On Dec. 2, the Mavi Marmara case brought against Israel for its assault on a Turkish ferryboat carrying humanitarian relief to the Gaza Strip met in court for the 21st time. The prosecutor asked for the dismissal of the case based on the agreement signed between Israel and Turkey in June. The victims’ families and activists at the court were furious, so the judge adjourned the session until Dec. 9.
On Dec. 9, the court met under heavy security, and there were allegations on social media that the security personnel had told victims’ families, “You will have 10 more martyrs here today.” Attendees at the court tweeted that the police presence was to intimidate them. The tension was high at court, especially after the prosecutor said, “Turkey, specific just to this case, due to the agreement made, conceded its sovereign rights.” Then the activists started chanting slogans, such as “Mavi Marmara is our honor” followed by “God is Great” [Allahu akbar], “Damn Israel,” and “This is not Israel, it is Turkey.” Lawyers left the courtroom in an act of desperate protest.
Indeed, after the Israeli-Turkish agreement in June, Al-Monitor has surveyed various Islamist groups and reported their strong disapproval of the rapprochement. The terms of the agreement make it impossible for victims’ families to take Israeli soldiers and officials to court. The prominent figures in the Islamist movement were well-aware of this, but kept silent after Erdogan made his infamous declaration accusing IHH — the main nongovernmental organization leading the flotilla — and other members of the Mavi Marmara flotilla to have embarked upon the journey without consulting the state.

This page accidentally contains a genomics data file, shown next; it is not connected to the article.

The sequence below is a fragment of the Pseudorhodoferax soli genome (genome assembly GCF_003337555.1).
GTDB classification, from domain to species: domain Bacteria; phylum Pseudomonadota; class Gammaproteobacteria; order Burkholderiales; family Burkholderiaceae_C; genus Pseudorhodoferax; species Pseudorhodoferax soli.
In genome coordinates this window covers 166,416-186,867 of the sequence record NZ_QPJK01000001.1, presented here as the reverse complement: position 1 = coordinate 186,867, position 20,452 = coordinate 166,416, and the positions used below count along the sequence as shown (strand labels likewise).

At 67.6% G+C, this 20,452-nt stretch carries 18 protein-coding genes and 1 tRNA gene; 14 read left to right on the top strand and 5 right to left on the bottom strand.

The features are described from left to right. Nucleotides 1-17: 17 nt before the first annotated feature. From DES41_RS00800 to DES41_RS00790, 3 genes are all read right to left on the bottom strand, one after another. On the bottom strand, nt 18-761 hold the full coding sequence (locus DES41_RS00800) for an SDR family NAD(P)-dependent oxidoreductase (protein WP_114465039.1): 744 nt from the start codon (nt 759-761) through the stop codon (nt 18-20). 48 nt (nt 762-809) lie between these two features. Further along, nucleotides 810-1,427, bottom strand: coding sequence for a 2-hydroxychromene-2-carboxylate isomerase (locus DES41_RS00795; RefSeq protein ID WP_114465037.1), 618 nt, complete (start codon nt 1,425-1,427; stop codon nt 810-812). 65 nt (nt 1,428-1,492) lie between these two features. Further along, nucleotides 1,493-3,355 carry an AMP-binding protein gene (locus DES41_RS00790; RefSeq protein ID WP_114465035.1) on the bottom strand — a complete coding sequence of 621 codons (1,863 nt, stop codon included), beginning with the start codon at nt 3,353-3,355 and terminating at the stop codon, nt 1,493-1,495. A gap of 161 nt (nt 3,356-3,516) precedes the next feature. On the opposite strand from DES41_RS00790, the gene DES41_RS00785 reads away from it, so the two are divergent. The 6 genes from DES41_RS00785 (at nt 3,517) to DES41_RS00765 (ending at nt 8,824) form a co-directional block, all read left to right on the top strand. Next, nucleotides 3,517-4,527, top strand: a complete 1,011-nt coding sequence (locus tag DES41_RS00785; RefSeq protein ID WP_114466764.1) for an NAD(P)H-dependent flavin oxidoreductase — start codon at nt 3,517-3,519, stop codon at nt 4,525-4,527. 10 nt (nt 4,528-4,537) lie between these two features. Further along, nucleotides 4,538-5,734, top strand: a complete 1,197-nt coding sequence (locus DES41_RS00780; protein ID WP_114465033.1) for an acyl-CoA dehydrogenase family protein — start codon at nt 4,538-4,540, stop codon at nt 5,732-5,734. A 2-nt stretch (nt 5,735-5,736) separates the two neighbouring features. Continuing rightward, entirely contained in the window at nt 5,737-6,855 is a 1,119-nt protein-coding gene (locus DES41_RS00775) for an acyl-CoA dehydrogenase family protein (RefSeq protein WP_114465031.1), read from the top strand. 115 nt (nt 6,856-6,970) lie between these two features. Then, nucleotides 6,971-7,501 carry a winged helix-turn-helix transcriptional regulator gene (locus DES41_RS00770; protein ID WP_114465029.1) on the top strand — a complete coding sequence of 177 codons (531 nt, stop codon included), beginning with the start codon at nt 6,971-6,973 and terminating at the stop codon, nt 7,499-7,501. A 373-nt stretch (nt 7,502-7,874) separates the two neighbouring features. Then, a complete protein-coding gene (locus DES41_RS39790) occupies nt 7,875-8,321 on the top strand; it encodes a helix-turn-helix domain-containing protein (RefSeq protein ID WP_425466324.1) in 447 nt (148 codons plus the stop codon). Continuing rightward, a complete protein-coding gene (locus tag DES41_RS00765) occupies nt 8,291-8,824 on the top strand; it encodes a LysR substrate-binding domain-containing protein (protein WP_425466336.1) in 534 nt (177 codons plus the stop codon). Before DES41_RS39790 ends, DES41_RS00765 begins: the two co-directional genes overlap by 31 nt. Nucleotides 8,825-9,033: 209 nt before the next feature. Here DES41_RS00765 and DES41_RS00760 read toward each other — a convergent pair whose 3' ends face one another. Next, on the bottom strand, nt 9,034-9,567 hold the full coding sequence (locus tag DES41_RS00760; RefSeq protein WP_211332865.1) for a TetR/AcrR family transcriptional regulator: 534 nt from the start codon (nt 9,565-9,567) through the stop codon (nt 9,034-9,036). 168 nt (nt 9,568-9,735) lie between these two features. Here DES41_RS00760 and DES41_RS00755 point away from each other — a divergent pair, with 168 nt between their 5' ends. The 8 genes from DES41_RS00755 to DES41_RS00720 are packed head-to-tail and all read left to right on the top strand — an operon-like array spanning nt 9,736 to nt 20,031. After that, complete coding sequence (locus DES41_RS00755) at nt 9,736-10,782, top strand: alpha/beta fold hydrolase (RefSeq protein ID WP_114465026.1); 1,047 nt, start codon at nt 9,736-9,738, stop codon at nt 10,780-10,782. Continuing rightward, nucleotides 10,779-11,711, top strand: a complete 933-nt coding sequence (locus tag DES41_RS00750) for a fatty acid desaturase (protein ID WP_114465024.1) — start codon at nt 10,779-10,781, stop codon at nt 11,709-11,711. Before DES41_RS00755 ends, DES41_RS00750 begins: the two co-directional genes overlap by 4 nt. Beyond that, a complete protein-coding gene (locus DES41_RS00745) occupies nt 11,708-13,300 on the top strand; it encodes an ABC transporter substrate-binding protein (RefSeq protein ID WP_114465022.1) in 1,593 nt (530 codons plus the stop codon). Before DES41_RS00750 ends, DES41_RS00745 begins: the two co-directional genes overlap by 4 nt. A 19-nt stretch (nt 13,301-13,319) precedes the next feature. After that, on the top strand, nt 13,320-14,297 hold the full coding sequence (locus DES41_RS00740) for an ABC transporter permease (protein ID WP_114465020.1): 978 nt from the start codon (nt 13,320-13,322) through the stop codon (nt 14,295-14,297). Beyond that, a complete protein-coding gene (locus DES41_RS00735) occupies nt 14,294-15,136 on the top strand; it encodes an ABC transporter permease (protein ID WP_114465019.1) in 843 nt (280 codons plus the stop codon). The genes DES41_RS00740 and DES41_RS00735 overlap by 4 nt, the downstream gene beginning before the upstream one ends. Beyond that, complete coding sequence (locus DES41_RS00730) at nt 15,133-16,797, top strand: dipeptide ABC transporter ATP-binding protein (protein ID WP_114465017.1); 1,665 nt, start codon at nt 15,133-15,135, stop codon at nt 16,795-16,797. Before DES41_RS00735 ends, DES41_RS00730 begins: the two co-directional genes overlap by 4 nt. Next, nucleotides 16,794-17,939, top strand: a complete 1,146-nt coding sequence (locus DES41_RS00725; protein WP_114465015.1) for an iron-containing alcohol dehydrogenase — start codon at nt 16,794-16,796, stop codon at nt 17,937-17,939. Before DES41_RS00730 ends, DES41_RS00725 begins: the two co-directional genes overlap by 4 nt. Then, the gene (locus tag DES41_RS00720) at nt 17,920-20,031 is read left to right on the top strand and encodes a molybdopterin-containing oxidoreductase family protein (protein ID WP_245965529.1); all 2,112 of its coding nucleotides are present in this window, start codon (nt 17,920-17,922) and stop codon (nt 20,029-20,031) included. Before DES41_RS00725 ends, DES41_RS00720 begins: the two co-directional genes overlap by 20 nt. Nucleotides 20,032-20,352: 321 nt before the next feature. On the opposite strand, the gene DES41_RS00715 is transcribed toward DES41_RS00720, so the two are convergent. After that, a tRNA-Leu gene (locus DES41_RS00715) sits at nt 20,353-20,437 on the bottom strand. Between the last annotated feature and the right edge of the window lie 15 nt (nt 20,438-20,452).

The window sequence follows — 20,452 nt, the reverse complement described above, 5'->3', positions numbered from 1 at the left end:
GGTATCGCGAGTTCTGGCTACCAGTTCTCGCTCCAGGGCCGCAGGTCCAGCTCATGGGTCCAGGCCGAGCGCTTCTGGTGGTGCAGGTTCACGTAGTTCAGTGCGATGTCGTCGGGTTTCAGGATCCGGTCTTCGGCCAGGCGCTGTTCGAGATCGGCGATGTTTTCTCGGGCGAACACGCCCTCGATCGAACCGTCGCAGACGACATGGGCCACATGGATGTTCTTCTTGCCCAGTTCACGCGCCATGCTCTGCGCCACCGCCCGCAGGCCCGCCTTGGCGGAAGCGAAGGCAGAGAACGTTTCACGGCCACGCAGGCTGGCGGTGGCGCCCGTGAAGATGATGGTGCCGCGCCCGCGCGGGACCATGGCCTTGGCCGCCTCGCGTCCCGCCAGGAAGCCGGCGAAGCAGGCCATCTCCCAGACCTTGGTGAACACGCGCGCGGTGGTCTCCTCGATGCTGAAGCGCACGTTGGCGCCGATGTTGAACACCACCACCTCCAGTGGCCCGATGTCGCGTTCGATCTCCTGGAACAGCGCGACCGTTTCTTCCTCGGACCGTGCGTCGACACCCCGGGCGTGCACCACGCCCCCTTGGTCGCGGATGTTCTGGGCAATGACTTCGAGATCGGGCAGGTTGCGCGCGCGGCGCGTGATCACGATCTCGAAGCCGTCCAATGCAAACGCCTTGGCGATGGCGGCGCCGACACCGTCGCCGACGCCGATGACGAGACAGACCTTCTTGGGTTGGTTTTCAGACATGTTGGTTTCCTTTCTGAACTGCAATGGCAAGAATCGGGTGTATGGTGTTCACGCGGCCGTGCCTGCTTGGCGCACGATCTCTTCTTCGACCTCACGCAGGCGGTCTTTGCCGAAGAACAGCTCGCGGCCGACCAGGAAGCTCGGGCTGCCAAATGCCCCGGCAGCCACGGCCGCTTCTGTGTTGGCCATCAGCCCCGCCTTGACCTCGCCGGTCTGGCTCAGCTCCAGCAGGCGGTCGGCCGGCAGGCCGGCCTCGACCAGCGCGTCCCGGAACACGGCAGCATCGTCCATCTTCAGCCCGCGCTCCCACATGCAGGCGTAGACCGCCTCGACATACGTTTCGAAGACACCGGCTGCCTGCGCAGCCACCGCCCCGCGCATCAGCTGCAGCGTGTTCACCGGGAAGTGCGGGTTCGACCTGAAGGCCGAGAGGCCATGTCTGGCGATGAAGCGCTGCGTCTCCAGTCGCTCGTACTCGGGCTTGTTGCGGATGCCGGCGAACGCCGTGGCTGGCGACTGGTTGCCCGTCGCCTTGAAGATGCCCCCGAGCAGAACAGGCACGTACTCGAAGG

Yet the public at large was left in the dark after the agreement was signed. For example, in November, the International Criminal Court’s decision not to probe the Mavi Marmara incident was not discussed on any prominent TV channel; hence the Turks had little to no idea about the impact of Erdogan’s decisions not only on their own 10 compatriots who died but also on the Palestinians.
The Dec. 9 dismissal had a thunderbolt effect on social media, immediately bringing the hashtag #MaviMarmara to the top of the trending topics list. Videos and tweets of Cigdem Topcuoglu, the wife of one of those who died in the raid, generated anger and frustration among Turkish Islamists. Topcuoglu complained about the police who harassed them while they were trying to enter the courtroom and later kicked them out of the courtroom by force.
Dec. 9 also happens to be the day Ottoman rule of Jerusalem ended in 1917. A Twitter account of Mavi Marmara activists tweeted about that happenstance: "The same day, they are dismissing the case of Jerusalem martyrs and veterans. God is the most generous. [Allah kareem].”
Still, no one from the Islamist camp would directly criticize Turkish President Recep Tayyip Erdogan in public. One exception was the son of a Turk killed in the raid, Ismail Songur, who tweeted, “The president is a good man, who has served his country well. Indeed, service to his country was not enough, so he bestowed many benefits on Israel.”
There were hundreds of angry posts sharing photos of those killed with the statement, “Embrace martyrs. Government sold you off for realpolitik, and the Islamists gave you up for a 'little sum of money.'” It was particularly telling that one pro-government journalist (Fatih Tezcan) and one opposition parliamentarian (Aykut Erdogdu) provided the similar argument that the Mavi Marmara case was sold out. Indeed, Tezcan claimed that had it not been the Justice and Development Party (AKP) government in charge now, there would be hundreds of thousands on the streets protesting the decision.